BSc, MSc, PhD
Lecturer in Economics
Dr Edna Solomon joined University of Greenwich Business School in 2011. Dr Solomon obtained a PhD in economics from the University of Essex in 2010, where she also worked as a research officer and a part-time lecturer in the Department of Economics.
Dr Solomon' principal area of research is foreign direct investment and the multinational firm, firm productivity, economic growth and panel data econometrics. She is a member of the Royal Economic Society. She is currently working on an ESRC funded research project examining the effectiveness of the R&D tax credit policy on R&D expenditure in the UK – and the effect of R&D expenditure on firm productivity and employment.
Responsibilities within the university
Teaching and administrative activities
- Course leader: Global macroeconomics
- Joint lecturer and tutor: Global business
- Tutor: Context and regulatory frameworks
- Tutor: Economics and international business project
2011: Universidad Autonoma de Nuevo Leon, Facultad de Economia: Award of the fifth prize of Economic Research of Ensayos Revista de Economia. The paper, "An Empirical Analysis of Foreign Direct Investment on Economic Growth" was given the award for being among the best eight papers.
Edna's research examines the effect of foreign direct investment (FDI) and the multinational firm on economic growth and firm level productivity. She is interested in growth economics which, in her view, is the first step to improving the wellbeing of societies. Edna is also interested in the determinants of firm productivity, being an important contributor to economic growth. Her empirical research involves the use of panel datasets – hence, she is interested in applied panel data econometric methods.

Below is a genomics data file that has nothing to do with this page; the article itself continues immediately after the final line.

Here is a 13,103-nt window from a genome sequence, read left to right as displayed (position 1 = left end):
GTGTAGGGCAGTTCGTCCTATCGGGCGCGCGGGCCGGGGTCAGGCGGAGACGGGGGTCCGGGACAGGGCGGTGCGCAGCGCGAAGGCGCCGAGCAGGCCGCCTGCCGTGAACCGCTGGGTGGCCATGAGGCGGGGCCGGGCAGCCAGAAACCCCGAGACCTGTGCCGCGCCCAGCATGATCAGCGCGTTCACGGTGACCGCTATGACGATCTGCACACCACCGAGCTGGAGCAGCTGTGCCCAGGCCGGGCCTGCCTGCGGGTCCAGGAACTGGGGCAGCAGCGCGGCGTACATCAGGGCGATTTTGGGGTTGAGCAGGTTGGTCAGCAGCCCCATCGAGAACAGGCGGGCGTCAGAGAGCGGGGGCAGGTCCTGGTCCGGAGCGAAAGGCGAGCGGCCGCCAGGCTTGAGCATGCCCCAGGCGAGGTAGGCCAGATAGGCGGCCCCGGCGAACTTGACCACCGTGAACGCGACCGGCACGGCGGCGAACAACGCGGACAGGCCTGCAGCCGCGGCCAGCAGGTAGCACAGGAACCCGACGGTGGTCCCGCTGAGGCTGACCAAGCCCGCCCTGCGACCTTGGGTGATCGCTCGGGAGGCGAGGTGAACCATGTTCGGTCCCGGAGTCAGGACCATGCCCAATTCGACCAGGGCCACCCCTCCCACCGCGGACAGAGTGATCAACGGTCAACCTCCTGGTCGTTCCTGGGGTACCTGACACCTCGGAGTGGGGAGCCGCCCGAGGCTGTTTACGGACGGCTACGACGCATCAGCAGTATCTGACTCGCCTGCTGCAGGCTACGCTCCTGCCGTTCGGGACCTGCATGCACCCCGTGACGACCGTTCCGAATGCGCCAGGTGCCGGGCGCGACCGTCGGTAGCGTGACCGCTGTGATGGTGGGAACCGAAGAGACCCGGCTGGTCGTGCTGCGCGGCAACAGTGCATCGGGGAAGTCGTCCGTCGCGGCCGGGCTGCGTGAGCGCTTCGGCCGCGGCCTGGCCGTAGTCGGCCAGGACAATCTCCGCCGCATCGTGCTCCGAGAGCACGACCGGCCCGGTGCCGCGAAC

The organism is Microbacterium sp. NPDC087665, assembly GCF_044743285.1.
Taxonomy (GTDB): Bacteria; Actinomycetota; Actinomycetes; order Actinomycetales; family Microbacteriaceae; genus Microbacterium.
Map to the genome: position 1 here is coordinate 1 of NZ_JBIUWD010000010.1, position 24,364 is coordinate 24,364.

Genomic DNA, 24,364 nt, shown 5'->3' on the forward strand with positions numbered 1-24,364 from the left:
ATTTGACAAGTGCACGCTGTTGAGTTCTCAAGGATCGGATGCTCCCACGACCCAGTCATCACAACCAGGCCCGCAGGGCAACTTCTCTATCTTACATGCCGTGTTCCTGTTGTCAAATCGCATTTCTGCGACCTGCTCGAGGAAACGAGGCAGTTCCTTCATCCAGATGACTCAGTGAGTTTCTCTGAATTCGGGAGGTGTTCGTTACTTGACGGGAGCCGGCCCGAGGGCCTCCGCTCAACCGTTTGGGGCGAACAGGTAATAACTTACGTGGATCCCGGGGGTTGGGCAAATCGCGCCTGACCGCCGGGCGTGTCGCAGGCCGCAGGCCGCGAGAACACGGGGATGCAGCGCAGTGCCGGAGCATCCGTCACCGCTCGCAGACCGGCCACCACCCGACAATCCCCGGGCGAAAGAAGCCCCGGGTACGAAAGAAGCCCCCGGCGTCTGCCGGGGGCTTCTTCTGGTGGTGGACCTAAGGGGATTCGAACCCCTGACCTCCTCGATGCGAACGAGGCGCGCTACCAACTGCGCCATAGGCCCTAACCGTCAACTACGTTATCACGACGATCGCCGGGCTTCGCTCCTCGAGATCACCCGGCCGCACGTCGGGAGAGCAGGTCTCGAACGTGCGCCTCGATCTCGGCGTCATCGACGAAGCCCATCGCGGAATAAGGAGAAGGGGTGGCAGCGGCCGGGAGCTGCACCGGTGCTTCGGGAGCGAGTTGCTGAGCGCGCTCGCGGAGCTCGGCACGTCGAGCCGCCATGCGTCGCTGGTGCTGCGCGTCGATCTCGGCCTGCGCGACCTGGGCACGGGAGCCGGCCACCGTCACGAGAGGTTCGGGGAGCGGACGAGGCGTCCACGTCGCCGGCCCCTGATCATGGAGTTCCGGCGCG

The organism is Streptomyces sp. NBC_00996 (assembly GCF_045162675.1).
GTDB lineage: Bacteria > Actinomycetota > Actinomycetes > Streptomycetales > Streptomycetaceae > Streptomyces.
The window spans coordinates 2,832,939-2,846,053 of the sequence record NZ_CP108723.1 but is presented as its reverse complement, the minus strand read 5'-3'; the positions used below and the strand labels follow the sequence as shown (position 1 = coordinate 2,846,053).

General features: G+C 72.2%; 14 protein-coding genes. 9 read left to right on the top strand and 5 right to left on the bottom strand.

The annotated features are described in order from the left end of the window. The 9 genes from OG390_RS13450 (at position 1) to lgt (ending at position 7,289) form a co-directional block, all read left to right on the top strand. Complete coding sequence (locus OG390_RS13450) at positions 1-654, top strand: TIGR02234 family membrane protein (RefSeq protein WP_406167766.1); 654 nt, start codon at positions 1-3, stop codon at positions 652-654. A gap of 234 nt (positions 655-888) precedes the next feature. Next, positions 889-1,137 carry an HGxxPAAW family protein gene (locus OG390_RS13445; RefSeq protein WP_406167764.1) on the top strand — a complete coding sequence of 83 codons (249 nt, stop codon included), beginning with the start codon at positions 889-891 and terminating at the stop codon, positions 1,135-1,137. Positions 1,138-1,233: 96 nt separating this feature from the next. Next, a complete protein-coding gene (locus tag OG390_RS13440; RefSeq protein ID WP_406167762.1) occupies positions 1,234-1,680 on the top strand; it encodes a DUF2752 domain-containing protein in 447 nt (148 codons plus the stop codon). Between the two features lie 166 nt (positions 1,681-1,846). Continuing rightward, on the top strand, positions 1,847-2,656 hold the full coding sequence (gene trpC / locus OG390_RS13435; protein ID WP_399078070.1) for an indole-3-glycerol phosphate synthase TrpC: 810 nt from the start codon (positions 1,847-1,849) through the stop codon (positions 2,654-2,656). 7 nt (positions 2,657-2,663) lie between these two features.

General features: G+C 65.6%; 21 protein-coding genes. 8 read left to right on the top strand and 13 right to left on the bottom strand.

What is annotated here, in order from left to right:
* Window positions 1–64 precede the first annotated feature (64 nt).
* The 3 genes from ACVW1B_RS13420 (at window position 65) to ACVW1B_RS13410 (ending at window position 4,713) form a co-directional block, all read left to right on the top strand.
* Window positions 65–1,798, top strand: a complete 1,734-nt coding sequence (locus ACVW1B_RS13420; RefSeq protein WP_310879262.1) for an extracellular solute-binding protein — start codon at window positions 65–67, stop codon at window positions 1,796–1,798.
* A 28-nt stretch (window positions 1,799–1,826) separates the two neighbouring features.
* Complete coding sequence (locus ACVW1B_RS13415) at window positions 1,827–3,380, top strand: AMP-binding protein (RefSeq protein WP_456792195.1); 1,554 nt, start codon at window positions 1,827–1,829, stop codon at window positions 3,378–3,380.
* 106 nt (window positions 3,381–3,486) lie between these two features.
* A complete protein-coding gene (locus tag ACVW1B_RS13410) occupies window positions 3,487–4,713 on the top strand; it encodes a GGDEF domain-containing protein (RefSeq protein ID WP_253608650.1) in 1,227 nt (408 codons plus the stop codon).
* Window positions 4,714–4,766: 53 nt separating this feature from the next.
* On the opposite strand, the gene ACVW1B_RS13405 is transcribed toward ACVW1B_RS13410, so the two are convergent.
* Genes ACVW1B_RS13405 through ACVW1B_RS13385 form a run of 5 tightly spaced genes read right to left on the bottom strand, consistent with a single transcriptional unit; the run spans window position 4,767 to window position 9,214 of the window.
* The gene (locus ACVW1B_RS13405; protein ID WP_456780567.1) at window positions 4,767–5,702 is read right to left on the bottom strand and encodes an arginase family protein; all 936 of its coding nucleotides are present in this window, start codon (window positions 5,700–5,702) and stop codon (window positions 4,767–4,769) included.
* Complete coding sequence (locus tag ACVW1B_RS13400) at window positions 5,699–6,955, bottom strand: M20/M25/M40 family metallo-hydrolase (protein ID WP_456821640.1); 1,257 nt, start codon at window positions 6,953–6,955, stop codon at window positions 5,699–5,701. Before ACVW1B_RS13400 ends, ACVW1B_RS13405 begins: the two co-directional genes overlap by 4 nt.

Recent funded projects
ESRC project, Evaluation of R&D expenditures, firm survival, firm growth and employment: UK evidence in OECD context, with Prof Mehmet Ugur (lead researcher), Dr Eshref Trushin (Durham university) and Dr Francesco Guidi. June 2013 to December 2014.
The research aims to investigate the effectiveness of the UK R&D tax credits policy on R&D expenditures and to examine the effect of R&D expenditures on firm survival, productivity and employment. The first part of the research aims to examine whether R&D policy is of value to the taxpayer by investigating whether it has achieved its purpose of increasing R&D effort of UK firms. The second part examines whether R&D expenditure by firms affects firm survival, productivity and employment. If R&D expenditures are key determines of firm survival and growth, then a policy implication is that R&D expenditures must be stimulated.
and Solomon, Edna (2012) Channels of size adjustment and firm performance.
Solomon, Edna Maeyen (2011) Foreign direct investment, host country factors and
Solomon, Edna (2011) An empirical analysis of foreign direct investment on economic growth: a macro and micro level analysis.